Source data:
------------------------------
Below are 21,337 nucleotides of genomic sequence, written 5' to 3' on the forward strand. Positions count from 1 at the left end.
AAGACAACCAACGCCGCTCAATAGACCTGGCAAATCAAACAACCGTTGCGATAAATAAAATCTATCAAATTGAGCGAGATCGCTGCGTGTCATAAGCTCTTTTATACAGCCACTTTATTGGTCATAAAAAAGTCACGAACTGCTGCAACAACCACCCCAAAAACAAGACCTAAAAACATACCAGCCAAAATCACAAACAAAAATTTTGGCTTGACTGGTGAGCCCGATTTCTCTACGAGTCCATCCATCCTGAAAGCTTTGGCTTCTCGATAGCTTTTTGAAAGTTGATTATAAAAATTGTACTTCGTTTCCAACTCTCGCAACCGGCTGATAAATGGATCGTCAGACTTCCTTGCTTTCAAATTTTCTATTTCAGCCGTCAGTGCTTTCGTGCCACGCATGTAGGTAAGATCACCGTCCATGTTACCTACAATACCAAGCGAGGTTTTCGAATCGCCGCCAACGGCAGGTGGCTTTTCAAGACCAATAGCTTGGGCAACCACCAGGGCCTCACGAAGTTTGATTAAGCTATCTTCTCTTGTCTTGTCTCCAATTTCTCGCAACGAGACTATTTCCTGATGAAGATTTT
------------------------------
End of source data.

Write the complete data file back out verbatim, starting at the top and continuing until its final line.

Below are 21,337 nucleotides of genomic sequence, written 5' to 3' on the forward strand. Positions count from 1 at the left end.
AAGACAACCAACGCCGCTCAATAGACCTGGCAAATCAAACAACCGTTGCGATAAATAAAATCTATCAAATTGAGCGAGATCGCTGCGTGTCATAAGCTCTTTTATACAGCCACTTTATTGGTCATAAAAAAGTCACGAACTGCTGCAACAACCACCCCAAAAACAAGACCTAAAAACATACCAGCCAAAATCACAAACAAAAATTTTGGCTTGACTGGTGAGCCCGATTTCTCTACGAGTCCATCCATCCTGAAAGCTTTGGCTTCTCGATAGCTTTTTGAAAGTTGATTATAAAAATTGTACTTCGTTTCCAACTCTCGCAACCGGCTGATAAATGGATCGTCAGACTTCCTTGCTTTCAAATTTTCTATTTCAGCCGTCAGTGCTTTCGTGCCACGCATGTAGGTAAGATCACCGTCCATGTTACCTACAATACCAAGCGAGGTTTTCGAATCGCCGCCAACGGCAGGTGGCTTTTCAAGACCAATAGCTTGGGCAACCACCAGGGCCTCACGAAGTTTGATTAAGCTATCTTCTCTTGTCTTGTCTCCAATTTCTCGCAACGAGACTATTTCCTGATGAAGATTTT